Dating site crime
Dating site crime - radiometric age dating flaws
We have published a part of her story to give her a voice so that others may draw courage from her experience. Lives are changed forever, and I’ve left many with only memories. "It’s not easy for me to admit to anyone that I was making a mistake. Well, months had gone by and I was still scared, but I believed...again.
“The Internet makes this type of crime easy because you can pretend to be anybody you want to be.
You can be anywhere in the world and victimize people,” she said.
“The perpetrators will reach out to a lot of people on various networking sites to find somebody who may be a good target.
The woman, in her 50s and struggling in her marriage, was happy to find someone to chat with. He was very positive, and I felt like there was a real connection there.”That connection would end up costing the woman million and an untold amount of heartache after the man she fell in love with—whom she never met in person—took her for every cent she had.
Victims—predominantly older widowed or divorced women targeted by criminal groups usually from Nigeria—are, for the most part, computer literate and educated. And con artists know exactly how to exploit that vulnerability because potential victims freely post details about their lives and personalities on dating and social media sites.
is a Web-based basic victim advocacy training program that offers victim service providers and allied professionals the opportunity to acquire the basic skills and knowledge they need to better assist victims of crime.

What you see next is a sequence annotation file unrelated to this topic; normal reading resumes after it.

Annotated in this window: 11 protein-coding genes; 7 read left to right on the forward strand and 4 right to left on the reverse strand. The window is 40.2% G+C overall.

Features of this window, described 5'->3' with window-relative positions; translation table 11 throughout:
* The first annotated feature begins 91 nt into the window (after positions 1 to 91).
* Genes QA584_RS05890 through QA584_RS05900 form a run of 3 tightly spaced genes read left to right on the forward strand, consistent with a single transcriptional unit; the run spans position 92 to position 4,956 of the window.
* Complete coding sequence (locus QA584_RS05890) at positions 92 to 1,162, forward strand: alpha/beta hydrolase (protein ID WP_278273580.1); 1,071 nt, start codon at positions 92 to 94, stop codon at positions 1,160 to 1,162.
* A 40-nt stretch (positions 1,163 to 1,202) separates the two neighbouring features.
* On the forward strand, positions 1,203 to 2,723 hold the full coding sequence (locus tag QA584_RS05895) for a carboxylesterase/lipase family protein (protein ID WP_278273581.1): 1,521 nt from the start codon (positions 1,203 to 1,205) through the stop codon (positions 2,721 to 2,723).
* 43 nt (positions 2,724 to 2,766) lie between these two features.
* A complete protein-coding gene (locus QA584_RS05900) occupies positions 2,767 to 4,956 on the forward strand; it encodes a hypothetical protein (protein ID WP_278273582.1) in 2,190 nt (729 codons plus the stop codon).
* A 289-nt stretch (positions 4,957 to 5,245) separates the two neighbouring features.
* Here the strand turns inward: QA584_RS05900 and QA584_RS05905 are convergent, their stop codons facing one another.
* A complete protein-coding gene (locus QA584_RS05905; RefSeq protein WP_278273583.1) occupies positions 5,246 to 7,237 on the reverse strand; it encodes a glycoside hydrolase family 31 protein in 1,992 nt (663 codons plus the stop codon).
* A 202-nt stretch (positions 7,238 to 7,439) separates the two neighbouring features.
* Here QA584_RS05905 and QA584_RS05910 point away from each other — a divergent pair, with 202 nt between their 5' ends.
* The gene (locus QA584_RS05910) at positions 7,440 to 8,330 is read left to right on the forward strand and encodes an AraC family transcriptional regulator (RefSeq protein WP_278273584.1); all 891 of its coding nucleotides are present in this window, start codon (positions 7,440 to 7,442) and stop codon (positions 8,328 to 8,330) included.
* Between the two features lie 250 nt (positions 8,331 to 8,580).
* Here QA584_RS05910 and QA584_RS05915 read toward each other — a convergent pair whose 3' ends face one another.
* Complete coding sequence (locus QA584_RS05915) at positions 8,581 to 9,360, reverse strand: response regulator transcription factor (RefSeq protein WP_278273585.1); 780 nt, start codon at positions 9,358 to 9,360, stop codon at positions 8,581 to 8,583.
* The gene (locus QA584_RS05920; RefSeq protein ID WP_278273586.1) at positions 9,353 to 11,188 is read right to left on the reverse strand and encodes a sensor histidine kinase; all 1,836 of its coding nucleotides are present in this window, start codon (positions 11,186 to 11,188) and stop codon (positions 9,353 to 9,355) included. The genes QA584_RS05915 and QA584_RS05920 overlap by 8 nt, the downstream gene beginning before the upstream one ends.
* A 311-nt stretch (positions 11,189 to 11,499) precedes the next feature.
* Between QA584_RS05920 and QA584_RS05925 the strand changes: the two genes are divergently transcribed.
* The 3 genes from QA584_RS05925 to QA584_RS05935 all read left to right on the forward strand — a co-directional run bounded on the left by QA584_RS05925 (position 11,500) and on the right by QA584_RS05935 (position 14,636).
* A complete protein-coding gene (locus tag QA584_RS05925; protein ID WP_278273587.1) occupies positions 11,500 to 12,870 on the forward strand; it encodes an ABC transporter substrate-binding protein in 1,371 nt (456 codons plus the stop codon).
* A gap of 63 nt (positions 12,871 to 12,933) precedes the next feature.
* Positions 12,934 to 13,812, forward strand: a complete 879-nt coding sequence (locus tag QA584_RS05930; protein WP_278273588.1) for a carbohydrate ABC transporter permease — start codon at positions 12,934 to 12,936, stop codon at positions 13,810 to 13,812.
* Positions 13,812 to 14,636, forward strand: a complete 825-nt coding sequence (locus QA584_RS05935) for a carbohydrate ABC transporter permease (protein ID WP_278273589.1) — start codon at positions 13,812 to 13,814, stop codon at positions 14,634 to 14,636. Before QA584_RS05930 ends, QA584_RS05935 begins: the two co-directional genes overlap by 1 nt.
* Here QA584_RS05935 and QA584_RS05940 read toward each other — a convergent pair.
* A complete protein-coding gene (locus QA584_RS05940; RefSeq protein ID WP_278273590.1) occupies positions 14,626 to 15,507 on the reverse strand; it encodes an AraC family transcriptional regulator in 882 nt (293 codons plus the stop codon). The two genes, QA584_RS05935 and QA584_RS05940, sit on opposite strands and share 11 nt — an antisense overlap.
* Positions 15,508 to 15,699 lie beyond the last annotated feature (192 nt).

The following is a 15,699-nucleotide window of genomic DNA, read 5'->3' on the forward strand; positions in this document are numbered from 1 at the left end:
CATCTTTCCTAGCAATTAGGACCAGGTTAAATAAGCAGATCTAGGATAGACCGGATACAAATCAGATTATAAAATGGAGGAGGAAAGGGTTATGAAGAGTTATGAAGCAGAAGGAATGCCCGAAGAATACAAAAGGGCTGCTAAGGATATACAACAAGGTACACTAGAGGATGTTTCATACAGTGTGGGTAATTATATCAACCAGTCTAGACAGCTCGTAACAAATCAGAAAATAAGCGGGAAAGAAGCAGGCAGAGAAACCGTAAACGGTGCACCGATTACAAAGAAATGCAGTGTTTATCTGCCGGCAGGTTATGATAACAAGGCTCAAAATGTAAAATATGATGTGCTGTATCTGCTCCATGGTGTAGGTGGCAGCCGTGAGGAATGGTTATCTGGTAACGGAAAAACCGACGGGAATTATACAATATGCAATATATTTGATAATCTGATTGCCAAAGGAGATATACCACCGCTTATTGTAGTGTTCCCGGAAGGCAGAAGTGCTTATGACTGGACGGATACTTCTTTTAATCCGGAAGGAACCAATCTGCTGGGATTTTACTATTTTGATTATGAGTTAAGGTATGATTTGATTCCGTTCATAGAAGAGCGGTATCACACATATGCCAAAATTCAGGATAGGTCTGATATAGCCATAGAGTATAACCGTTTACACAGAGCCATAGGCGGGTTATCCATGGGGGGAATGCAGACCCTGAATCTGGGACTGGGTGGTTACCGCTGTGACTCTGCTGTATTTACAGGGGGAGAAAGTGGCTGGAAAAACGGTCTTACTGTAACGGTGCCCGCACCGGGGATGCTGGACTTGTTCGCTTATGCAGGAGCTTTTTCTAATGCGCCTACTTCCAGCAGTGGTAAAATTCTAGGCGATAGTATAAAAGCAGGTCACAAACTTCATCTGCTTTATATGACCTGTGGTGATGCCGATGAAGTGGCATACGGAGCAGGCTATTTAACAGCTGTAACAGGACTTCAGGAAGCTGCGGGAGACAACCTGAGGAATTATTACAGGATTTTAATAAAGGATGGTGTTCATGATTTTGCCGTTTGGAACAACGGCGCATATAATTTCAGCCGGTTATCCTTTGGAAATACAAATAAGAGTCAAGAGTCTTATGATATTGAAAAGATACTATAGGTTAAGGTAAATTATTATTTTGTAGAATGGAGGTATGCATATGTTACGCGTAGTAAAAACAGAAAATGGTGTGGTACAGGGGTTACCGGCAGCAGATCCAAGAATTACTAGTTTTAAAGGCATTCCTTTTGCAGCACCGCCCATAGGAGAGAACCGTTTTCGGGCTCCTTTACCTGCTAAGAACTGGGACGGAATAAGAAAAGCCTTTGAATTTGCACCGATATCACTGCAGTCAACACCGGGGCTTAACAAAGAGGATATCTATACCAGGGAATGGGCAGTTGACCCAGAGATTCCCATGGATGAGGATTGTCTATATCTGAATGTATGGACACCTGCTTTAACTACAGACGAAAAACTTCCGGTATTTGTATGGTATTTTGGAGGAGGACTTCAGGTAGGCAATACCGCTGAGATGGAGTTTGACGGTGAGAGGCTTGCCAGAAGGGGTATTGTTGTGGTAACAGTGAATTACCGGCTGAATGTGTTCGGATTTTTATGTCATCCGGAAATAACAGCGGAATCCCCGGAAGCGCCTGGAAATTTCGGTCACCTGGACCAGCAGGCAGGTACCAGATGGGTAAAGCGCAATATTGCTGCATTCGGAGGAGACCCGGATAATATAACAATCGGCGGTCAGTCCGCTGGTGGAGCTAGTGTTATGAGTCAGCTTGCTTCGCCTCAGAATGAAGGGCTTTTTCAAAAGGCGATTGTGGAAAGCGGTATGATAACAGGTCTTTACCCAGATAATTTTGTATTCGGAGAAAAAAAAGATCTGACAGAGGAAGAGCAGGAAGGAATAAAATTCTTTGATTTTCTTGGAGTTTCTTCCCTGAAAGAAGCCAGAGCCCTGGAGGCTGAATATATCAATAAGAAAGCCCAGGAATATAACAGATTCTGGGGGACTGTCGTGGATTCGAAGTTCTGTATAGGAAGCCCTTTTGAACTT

Identity Theft Victim Assistance Online Training: Supporting Victims' Financial and Emotional Recovery is a user-friendly e-learning tool that will teach victim service professionals and allied professionals knowledge and skills to more effectively serve victims of identity theft and assist with their financial and emotional recovery.
Then they use what the victims have on their profile pages and try to work those relationships and see which ones develop.” The subsequent investigation led by Beining resulted in the arrest of two Nigerians posing as South African diplomats who had come to the U. to collect money from the woman on behalf of Charlie, who claimed he was paid million for a construction project he completed in South Africa.
The woman believed she would be paying to have the money—including the repayment of her million—transferred to the U. from South Africa, where Charlie was still supposedly working.
), the gratuitous rugs (hey, it gets cold in Russia!